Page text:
Assembly of colloidal particles on fluid interfaces is a promising technique for synthesizing two-dimensional microcrystalline materials useful in fields as diverse as biomedicine1, materials science2, mineral flotation3 and food processing4. Current approaches rely on bulk emulsification methods, require further chemical and thermal treatments, and are restrictive with respect to the materials used5,6,7,8,9. The development of methods that exploit the great potential of interfacial assembly for producing tailored materials have been hampered by the lack of understanding of the assembly process. Here we report a microfluidic method that allows direct visualization and understanding of the dynamics of colloidal crystal growth on curved interfaces. The crystals are periodically ejected to form stable jammed shells, which we refer to as colloidal armour. We propose that the energetic barriers to interfacial crystal growth and organization can be overcome by targeted delivery of colloidal particles through hydrodynamic flows. Our method allows an unprecedented degree of control over armour composition, size and stability.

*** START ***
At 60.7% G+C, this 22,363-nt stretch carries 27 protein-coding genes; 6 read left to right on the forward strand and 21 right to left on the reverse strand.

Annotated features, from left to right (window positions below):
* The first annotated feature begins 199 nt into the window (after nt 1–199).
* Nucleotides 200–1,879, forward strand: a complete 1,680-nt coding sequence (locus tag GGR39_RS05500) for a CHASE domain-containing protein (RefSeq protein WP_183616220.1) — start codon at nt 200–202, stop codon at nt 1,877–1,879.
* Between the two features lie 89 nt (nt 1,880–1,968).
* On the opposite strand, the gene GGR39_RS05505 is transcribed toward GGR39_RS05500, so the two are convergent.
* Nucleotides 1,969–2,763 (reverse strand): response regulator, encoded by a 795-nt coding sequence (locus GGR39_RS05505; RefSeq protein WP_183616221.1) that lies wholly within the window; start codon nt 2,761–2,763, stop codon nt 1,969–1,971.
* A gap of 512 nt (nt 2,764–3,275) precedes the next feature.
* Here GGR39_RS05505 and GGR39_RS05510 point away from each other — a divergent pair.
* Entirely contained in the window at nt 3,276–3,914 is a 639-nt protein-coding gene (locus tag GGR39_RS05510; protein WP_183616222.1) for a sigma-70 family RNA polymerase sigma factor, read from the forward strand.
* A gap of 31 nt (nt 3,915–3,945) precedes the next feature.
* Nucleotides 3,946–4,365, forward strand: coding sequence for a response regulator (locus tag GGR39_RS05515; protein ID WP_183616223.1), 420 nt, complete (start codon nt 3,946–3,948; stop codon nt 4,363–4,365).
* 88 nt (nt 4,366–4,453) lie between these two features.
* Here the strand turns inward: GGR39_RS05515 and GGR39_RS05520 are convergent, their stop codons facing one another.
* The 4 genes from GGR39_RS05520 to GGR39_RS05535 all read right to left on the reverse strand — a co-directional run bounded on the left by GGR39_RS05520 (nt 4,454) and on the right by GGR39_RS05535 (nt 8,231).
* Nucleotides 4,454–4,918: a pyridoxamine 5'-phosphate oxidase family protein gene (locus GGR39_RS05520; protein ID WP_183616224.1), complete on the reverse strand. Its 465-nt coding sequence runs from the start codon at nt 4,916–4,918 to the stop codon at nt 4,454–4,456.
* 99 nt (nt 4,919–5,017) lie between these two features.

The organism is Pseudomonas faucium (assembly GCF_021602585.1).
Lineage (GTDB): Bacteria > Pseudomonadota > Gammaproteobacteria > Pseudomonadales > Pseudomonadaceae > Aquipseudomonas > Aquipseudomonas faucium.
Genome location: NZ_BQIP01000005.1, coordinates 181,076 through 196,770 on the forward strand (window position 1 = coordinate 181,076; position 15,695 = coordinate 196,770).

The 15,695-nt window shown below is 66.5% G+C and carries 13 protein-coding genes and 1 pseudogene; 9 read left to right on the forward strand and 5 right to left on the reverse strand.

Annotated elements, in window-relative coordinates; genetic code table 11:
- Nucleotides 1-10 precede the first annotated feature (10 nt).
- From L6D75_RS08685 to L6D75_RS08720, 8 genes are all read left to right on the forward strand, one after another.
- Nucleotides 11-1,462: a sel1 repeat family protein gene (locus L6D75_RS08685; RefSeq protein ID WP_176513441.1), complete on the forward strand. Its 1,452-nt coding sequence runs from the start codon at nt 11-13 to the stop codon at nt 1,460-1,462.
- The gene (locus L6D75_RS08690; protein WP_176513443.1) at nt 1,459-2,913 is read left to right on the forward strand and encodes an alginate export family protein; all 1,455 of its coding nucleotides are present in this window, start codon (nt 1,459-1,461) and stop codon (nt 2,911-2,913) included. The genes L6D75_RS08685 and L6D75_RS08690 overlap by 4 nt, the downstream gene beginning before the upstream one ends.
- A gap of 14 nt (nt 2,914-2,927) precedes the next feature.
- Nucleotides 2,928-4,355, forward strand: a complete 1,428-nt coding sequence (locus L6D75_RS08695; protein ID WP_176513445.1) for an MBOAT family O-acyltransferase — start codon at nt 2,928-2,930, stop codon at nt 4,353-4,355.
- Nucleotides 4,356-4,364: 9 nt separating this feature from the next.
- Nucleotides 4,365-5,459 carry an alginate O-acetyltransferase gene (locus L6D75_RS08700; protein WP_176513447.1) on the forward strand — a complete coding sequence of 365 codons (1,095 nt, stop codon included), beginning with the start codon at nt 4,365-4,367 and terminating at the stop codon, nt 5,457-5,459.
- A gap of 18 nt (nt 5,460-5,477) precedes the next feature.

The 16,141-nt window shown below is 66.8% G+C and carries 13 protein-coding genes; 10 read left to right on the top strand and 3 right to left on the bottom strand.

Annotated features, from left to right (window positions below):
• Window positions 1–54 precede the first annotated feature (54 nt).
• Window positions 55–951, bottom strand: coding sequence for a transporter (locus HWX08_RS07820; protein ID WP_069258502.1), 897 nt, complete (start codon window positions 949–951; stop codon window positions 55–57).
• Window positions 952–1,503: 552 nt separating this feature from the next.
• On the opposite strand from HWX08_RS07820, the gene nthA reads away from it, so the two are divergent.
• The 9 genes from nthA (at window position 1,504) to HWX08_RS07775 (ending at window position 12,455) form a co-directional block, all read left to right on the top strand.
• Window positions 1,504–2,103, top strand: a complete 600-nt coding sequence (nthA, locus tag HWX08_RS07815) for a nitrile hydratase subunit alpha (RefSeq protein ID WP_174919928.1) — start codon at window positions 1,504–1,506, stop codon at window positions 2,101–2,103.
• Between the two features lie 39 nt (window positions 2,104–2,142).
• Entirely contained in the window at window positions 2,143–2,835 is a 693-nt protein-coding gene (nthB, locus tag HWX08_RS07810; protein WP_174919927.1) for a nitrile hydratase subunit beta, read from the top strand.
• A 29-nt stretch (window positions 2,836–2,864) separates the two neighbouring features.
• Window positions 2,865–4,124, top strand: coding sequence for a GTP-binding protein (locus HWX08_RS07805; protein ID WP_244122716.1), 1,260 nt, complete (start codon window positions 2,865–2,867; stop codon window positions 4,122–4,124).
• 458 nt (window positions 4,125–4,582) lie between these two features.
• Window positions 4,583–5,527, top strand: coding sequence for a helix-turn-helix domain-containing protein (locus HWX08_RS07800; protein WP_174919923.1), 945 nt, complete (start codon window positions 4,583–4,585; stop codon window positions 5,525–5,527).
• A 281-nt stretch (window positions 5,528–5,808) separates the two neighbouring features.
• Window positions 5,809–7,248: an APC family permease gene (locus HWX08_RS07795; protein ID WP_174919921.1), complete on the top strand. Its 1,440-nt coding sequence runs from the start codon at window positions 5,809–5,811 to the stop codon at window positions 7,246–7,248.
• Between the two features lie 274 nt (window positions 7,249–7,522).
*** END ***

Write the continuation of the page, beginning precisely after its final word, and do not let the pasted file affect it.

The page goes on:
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We thank R. Larsen, A. Lips, L. Mahadevan and R. Subramanian for helpful conversations. Support from Unilever Research and the Harvard Material Research Science and Engineering Center (DMR-0213805) are gratefully acknowledged.
The authors declare no competing financial interests.
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Subramaniam, A., Abkarian, M. & Stone, H. Controlled assembly of jammed colloidal shells on fluid droplets. Nature Mater 4, 553–556 (2005). https://doi.org/10.1038/nmat1412
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